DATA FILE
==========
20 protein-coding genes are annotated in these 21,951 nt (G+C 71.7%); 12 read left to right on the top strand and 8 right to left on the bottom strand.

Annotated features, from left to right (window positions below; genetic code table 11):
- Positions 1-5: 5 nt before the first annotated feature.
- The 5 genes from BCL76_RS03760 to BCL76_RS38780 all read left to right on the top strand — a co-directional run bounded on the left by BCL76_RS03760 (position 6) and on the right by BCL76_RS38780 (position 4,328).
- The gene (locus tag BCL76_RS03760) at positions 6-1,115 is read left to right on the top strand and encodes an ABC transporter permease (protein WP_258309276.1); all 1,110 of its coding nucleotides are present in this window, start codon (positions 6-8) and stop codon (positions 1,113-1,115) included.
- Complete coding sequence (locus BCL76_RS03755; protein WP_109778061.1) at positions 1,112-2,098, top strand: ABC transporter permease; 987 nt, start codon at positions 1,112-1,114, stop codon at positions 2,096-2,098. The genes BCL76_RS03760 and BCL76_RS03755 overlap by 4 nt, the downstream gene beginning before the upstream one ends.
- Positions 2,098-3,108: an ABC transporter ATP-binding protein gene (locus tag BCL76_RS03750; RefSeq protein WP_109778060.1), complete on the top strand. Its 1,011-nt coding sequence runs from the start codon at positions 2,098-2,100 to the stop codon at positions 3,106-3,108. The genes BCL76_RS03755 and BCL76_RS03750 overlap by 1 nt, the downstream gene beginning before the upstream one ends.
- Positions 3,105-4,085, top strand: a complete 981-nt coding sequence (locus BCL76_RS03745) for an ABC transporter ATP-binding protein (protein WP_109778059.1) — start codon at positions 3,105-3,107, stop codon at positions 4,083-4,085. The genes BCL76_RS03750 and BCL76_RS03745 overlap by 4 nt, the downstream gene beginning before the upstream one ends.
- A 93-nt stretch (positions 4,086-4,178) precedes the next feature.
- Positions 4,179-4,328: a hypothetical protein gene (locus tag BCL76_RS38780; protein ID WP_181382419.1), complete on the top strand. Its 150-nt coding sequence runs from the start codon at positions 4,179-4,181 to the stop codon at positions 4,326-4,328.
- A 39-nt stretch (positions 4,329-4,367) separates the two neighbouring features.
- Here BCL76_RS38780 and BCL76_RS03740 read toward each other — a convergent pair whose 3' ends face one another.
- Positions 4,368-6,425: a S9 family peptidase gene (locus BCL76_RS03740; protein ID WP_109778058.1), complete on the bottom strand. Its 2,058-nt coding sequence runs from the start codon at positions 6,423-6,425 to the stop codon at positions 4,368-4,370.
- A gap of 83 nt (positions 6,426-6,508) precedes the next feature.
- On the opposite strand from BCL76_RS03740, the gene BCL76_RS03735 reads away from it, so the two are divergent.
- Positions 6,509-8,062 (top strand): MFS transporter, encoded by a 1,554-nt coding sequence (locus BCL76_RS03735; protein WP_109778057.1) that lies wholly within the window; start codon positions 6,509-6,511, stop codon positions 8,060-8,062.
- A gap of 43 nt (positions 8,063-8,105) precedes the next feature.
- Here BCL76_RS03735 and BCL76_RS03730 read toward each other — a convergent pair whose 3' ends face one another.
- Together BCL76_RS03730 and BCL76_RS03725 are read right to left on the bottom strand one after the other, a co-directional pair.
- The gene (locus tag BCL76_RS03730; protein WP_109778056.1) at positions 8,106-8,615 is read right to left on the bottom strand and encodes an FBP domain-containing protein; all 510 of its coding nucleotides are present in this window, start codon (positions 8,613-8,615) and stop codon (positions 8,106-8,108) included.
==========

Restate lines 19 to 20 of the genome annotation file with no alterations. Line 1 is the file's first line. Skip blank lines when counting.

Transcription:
- Together BCL76_RS03730 and BCL76_RS03725 are read right to left on the bottom strand one after the other, a co-directional pair.
- The gene (locus tag BCL76_RS03730; protein WP_109778056.1) at positions 8,106-8,615 is read right to left on the bottom strand and encodes an FBP domain-containing protein; all 510 of its coding nucleotides are present in this window, start codon (positions 8,613-8,615) and stop codon (positions 8,106-8,108) included.